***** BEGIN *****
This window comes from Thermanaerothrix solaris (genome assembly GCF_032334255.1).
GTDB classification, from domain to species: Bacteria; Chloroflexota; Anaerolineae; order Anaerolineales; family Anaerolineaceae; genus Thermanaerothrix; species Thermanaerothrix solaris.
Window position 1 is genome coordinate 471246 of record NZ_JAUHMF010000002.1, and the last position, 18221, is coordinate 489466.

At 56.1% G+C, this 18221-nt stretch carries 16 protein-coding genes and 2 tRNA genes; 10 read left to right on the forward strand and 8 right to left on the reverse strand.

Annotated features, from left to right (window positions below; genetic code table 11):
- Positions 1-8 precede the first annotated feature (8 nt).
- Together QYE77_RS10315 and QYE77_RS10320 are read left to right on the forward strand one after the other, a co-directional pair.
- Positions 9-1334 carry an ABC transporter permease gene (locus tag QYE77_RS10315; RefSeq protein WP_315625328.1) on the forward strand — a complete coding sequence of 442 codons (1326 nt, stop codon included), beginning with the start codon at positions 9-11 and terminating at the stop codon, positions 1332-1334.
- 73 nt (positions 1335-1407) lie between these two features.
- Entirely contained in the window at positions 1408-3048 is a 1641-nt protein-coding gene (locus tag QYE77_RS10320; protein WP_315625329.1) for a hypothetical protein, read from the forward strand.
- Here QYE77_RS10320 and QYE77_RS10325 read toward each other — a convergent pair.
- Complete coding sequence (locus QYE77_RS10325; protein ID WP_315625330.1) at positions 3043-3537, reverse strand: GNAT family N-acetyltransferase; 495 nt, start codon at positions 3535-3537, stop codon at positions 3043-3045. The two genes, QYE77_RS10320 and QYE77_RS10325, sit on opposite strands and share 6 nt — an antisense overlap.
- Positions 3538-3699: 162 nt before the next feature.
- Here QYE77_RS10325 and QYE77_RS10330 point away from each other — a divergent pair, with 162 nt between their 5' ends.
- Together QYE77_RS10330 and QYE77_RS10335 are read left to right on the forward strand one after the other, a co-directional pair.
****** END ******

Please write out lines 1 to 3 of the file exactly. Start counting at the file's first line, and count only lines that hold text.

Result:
This window comes from Thermanaerothrix solaris (genome assembly GCF_032334255.1).
GTDB classification, from domain to species: Bacteria; Chloroflexota; Anaerolineae; order Anaerolineales; family Anaerolineaceae; genus Thermanaerothrix; species Thermanaerothrix solaris.
Window position 1 is genome coordinate 471246 of record NZ_JAUHMF010000002.1, and the last position, 18221, is coordinate 489466.